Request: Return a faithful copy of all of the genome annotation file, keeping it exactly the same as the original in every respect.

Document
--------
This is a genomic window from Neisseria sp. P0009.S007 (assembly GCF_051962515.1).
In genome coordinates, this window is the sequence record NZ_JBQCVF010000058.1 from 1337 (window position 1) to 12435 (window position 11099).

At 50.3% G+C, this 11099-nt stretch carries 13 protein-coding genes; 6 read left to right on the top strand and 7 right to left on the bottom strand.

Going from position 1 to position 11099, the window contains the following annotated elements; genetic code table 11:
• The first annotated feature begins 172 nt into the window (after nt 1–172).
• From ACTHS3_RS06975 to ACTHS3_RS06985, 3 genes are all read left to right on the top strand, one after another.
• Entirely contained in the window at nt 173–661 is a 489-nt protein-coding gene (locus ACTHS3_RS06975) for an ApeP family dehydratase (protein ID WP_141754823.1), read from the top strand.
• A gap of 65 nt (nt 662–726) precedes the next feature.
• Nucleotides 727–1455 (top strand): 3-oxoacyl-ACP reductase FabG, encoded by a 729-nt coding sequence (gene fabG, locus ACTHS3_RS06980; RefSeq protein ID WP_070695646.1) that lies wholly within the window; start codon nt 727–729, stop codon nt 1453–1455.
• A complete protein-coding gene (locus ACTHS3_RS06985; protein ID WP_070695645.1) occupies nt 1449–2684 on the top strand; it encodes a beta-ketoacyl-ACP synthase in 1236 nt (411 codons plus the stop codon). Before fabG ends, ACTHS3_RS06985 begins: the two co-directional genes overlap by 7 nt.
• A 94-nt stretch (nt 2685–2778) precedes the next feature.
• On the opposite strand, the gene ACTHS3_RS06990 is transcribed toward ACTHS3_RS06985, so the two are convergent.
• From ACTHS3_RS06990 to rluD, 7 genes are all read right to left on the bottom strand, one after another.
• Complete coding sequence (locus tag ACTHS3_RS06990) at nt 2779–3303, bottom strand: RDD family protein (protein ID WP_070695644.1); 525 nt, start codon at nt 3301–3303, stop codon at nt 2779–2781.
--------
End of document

This is a genomic window from Neisseria sp. P0009.S007 (assembly GCF_051962515.1).
In genome coordinates, this window is the sequence record NZ_JBQCVF010000058.1 from 1337 (window position 1) to 12435 (window position 11099).

At 50.3% G+C, this 11099-nt stretch carries 13 protein-coding genes; 6 read left to right on the top strand and 7 right to left on the bottom strand.

Going from position 1 to position 11099, the window contains the following annotated elements; genetic code table 11:
• The first annotated feature begins 172 nt into the window (after nt 1–172).
• From ACTHS3_RS06975 to ACTHS3_RS06985, 3 genes are all read left to right on the top strand, one after another.
• Entirely contained in the window at nt 173–661 is a 489-nt protein-coding gene (locus ACTHS3_RS06975) for an ApeP family dehydratase (protein ID WP_141754823.1), read from the top strand.
• A gap of 65 nt (nt 662–726) precedes the next feature.
• Nucleotides 727–1455 (top strand): 3-oxoacyl-ACP reductase FabG, encoded by a 729-nt coding sequence (gene fabG, locus ACTHS3_RS06980; RefSeq protein ID WP_070695646.1) that lies wholly within the window; start codon nt 727–729, stop codon nt 1453–1455.
• A complete protein-coding gene (locus ACTHS3_RS06985; protein ID WP_070695645.1) occupies nt 1449–2684 on the top strand; it encodes a beta-ketoacyl-ACP synthase in 1236 nt (411 codons plus the stop codon). Before fabG ends, ACTHS3_RS06985 begins: the two co-directional genes overlap by 7 nt.
• A 94-nt stretch (nt 2685–2778) precedes the next feature.
• On the opposite strand, the gene ACTHS3_RS06990 is transcribed toward ACTHS3_RS06985, so the two are convergent.
• From ACTHS3_RS06990 to rluD, 7 genes are all read right to left on the bottom strand, one after another.
• Complete coding sequence (locus tag ACTHS3_RS06990) at nt 2779–3303, bottom strand: RDD family protein (protein ID WP_070695644.1); 525 nt, start codon at nt 3301–3303, stop codon at nt 2779–2781.